Pick up the pace – poor performer fails to establish negligence

By Andrew Wydmanski, Stephanie Paolino
Employment & Safety

In brief 4 min read

The New South Wales District Court has rejected a worker's negligence claim, finding that his supervisor's repeated requests for him to hurry up did not amount to bullying or a breach of the employer's duty of care.1

Key takeaways

  • Employers are entitled to address performance concerns with staff, and this will not necessarily be bullying.
  • Bullying allegations in the workplace should be appropriately tested by interviewing potential witnesses and checking for any corroborating evidence.


Mr Darma was employed as a warehouse assistant by Keune Australia, a seller and distributor of haircare products. It promised next-day delivery of its goods, and workers such as Mr Darma were required to quickly fill the orders in order to meet this delivery promise. In October 2016, Keune dismissed him for failing to meet set targets and improve the speed at which he picked and packed orders, despite receiving numerous warnings.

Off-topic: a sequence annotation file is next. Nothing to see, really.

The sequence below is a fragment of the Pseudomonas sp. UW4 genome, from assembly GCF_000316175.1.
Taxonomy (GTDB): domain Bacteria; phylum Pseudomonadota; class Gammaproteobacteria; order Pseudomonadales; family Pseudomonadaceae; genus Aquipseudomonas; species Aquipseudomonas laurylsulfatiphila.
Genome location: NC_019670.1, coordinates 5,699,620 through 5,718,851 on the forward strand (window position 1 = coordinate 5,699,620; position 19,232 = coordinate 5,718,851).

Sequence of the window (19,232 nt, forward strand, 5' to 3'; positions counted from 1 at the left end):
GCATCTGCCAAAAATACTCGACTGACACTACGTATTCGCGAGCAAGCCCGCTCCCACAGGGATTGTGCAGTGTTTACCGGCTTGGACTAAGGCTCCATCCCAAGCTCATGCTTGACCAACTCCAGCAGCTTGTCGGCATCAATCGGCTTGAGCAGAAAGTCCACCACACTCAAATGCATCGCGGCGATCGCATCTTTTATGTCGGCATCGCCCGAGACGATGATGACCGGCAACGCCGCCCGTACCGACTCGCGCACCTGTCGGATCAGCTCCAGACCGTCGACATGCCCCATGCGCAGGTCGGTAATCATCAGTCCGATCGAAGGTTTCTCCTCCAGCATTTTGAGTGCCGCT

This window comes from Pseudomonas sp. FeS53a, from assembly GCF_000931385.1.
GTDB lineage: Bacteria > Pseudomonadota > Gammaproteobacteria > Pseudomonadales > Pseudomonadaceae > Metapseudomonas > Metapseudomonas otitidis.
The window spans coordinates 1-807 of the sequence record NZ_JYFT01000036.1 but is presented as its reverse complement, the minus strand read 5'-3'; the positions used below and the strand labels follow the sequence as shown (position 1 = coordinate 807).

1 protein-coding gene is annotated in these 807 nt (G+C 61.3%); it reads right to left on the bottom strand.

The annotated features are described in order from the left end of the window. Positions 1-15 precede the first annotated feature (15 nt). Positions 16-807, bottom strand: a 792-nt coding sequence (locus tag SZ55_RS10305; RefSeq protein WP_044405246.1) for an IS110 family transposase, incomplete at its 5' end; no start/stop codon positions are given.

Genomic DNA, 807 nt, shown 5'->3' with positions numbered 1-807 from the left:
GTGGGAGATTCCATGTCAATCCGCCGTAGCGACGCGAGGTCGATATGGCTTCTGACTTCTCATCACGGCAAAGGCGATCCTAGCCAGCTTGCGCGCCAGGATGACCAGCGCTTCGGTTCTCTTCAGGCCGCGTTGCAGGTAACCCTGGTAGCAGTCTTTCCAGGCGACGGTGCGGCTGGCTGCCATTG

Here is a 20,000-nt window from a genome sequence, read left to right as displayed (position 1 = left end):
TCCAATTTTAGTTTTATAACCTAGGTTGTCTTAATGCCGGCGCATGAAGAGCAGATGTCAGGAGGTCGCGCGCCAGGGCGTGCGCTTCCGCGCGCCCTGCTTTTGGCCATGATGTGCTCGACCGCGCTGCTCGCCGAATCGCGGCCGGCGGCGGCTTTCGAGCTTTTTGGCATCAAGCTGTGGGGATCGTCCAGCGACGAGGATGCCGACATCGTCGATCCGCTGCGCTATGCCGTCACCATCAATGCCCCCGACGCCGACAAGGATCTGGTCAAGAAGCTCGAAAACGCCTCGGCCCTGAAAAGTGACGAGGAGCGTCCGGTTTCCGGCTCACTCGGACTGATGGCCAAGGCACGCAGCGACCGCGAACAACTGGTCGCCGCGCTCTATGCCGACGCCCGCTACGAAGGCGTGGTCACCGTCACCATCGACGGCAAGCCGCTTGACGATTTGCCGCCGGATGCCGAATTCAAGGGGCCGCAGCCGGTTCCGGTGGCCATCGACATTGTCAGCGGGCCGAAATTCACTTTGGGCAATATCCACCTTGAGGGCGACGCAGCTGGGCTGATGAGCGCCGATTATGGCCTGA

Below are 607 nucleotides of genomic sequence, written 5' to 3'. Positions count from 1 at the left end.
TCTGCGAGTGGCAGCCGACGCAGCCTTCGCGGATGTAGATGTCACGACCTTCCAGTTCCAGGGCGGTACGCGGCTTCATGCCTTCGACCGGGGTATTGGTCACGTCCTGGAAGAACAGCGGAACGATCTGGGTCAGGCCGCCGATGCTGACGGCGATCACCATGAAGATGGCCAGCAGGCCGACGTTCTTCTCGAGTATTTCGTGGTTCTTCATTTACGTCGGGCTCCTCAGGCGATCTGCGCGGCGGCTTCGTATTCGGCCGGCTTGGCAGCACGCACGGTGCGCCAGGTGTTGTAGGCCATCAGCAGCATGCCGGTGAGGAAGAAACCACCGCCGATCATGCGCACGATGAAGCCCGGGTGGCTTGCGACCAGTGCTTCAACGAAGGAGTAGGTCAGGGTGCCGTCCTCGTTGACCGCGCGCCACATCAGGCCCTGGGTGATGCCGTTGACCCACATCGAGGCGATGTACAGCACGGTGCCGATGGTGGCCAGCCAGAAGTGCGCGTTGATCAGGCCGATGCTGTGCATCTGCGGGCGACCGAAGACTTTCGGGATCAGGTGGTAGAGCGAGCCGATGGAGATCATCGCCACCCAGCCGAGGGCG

Mr Darma commenced negligence proceedings against Keune under workers' compensation legislation. He alleged he suffered a psychological injury as a result of his supervisor's frequent bullying and harassing behaviour, which allegedly included yelling and throwing bottles at Mr Darma, and calling him 'slow'. The bullying allegations were investigated internally by Mr Darma's manager and found to be unsubstantiated. An investigation report was also prepared by the employer's insurer, again finding no evidence of bullying.

The decision

The key issue before the court was whether Mr Darma had established that the alleged bullying and harassing conduct occurred.

The court ultimately found in favour of Keune, for reasons including:

  • there was no direct corroborating evidence of the bullying or harassing conduct, including when the allegations were investigated by the employer;
  • while Mr Darma told medical professionals he had been subjected to bullying conduct, it was not until after his employment had been terminated that those allegations were recorded in medical records;
  • Keune's witnesses were reliable and credible; and
  • the evidence established that Mr Darma had difficulty in keeping up with the speed required for him to discharge his duties to the appropriate standard. However, there was no evidence to suggest that his supervisor engaged in the bullying conduct alleged (regardless of whether he had repeatedly told Mr Darma to hurry up and had become frustrated when doing so), or that the employer had breached its duty of care.


  1. Darma v Claremont Connections Pty Limited [2021] NSWDC 509.